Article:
Good TV doesn’t just impress and enthrall us, research is finding.
It can actually make us better people.
A new study from Washington State University adds to that growing body of evidence with its finding that watching “Law & Order: SVU” could help people see the fallacies behind popular rape myths.
Those who watched “SVU,” more than those who watched other popular forensic shows like “NCIS” or “CSI,” were better at refusing unwanted sexual activity and noticing when a partner didn’t offer consent for sex.
“Given the ‘Law & Order’ producers’ conscientious efforts to not glamorize rape and to portray punishment of the crime, they have essentially created a program that could be used to reduce sexual assault,” the researchers write.
In their experiment, the team first surveyed 313 college freshmen about their TV-viewing habits. They separated people into three groups: those who watched “Law & Order,” “NCIS,” and “CSI.” Then they asked people to give their opinions about a handful of popular rape myths.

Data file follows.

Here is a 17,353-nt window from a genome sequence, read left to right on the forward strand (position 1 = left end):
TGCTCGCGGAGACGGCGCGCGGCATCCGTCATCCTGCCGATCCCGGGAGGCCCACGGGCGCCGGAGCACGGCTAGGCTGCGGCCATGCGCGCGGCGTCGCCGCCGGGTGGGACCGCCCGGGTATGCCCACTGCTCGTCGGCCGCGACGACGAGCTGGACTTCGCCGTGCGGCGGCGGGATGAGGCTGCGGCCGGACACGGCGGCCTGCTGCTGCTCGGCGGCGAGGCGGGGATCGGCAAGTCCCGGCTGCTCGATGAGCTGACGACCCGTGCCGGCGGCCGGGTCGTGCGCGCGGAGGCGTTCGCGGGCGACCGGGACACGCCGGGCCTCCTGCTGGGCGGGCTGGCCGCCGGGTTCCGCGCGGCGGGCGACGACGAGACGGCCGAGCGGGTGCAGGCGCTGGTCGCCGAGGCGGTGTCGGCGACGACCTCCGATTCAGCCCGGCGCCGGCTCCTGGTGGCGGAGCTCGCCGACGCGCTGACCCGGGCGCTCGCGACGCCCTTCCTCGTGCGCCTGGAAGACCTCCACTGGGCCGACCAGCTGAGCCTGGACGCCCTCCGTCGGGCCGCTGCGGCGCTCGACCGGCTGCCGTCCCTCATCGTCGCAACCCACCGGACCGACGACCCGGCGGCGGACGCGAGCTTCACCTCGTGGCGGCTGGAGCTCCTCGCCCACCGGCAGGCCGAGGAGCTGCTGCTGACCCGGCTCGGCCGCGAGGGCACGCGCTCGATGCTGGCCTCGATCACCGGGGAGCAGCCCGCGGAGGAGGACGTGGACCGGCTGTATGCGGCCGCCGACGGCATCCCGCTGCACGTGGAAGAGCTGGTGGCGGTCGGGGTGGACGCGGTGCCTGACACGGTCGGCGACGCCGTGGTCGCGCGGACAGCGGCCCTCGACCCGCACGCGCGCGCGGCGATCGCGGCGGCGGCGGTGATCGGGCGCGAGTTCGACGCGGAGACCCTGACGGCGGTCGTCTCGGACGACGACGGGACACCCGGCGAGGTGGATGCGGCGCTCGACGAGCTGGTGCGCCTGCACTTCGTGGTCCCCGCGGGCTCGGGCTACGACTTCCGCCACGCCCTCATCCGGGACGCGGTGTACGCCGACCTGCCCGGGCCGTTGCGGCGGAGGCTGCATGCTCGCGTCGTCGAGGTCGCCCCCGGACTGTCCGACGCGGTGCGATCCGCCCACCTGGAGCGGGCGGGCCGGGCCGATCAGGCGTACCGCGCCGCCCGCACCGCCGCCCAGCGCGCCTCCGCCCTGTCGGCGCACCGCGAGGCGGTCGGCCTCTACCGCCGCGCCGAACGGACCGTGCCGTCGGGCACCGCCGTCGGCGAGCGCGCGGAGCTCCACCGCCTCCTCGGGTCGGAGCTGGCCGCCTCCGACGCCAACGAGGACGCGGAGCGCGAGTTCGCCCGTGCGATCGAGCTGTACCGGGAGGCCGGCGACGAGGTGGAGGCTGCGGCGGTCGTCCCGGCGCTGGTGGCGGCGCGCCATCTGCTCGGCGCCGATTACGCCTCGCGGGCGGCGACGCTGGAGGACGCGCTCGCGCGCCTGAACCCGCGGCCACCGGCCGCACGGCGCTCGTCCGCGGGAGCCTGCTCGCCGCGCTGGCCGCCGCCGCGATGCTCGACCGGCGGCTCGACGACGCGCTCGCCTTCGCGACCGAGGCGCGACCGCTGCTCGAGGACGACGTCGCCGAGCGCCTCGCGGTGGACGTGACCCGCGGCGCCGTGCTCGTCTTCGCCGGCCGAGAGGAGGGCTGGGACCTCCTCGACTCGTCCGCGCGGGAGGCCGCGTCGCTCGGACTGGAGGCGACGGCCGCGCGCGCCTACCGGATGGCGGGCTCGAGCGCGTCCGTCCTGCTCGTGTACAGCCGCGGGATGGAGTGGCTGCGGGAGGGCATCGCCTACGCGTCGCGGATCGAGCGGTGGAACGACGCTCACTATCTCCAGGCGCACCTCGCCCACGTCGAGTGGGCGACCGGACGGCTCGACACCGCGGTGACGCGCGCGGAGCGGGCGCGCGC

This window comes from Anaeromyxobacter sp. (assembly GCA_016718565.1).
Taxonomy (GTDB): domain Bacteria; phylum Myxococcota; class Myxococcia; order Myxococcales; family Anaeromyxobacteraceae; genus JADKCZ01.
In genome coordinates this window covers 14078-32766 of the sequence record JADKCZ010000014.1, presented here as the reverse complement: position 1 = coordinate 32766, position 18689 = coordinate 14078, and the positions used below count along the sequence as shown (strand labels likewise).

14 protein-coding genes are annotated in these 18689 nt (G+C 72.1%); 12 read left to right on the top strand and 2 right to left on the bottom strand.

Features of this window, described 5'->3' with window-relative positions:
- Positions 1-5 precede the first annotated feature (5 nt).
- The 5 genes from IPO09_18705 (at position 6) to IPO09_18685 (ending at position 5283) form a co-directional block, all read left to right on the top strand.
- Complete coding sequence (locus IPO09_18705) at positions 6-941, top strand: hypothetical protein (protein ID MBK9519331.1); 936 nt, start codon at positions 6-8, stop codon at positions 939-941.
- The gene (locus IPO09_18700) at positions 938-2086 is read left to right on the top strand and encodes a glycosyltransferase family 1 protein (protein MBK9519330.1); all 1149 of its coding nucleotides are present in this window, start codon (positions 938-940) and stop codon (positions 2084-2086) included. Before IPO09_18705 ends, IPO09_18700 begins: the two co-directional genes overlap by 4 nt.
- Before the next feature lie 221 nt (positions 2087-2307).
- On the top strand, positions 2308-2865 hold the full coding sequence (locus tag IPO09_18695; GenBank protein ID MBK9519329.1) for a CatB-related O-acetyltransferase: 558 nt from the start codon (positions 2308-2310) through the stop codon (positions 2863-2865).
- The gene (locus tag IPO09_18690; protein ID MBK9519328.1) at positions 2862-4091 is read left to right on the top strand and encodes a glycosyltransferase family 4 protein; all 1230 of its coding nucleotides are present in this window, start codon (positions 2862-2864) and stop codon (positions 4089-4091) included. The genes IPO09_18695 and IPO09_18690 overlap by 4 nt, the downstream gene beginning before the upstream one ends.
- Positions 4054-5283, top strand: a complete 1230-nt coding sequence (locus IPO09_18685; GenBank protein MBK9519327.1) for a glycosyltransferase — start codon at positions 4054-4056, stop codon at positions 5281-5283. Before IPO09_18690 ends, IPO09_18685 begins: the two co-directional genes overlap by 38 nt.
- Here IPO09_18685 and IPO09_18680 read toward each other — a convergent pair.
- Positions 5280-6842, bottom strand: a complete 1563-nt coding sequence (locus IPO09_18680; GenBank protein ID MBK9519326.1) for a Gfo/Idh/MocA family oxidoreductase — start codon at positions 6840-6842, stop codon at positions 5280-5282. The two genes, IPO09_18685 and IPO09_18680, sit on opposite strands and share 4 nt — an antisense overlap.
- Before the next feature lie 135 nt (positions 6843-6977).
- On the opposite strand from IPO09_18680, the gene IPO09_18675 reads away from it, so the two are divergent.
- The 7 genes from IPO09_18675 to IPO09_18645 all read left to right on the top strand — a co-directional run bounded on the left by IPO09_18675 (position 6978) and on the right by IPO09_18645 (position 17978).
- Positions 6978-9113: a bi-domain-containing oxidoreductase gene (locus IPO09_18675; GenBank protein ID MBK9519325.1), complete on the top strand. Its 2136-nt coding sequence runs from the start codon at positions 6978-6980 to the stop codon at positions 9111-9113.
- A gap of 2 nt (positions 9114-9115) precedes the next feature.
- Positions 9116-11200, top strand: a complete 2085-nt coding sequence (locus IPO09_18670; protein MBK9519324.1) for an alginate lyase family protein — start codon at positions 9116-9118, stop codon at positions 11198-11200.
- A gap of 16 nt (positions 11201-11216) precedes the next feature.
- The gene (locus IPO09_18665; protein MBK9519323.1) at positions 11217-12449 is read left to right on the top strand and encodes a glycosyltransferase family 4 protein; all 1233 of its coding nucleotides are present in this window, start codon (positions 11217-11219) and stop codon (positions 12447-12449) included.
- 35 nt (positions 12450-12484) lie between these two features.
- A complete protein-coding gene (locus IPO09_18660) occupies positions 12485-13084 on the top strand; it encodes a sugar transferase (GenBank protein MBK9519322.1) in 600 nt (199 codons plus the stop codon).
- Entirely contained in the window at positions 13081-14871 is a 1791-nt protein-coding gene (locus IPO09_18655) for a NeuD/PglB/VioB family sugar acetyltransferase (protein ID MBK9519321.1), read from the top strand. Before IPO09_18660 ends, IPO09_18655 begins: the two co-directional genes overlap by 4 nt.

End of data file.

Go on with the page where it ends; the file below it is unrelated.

- “If a woman is raped she is at least somewhat responsible for letting things get out of control.”
- “I would stop and ask if everything is ok if my partner doesn’t respond to my sexual advances.”
- “I would refuse unwanted sexual activity from my date even if it may destroy the romantic atmosphere.”
By and large, the people who said they watched “Law & Order” believed less in the myths. People who watched the other crime shows were more likely to believe in them, disagreeing that they’d refuse unwanted sexual activity if it meant ruining the mood and more often siding with a victim-blaming mentality.
Causality isn’t rock-solid.
The true picture could be that people who watch “Law & Order” are already more aware of rape myths, and they are simply more likely to watch “Law & Order.”
The researchers were optimistic the shows did leave an impact — even if that has somewhat dire implications, since “CSI” tends to outperform “Law & Order.”
“The ‘CSI’ franchise frequently depicts sexual assault in ways that objectify the victim and reinforce common rape myths,” the team writes. “This study’s findings indicate that depicting sexual assault in this manner may promote behaviours that are not conducive to healthy sexual relationships.”
So if you’re torn between which show to watch, consider the effect TV can have on your attitudes and well-being, and side with “SVU.”
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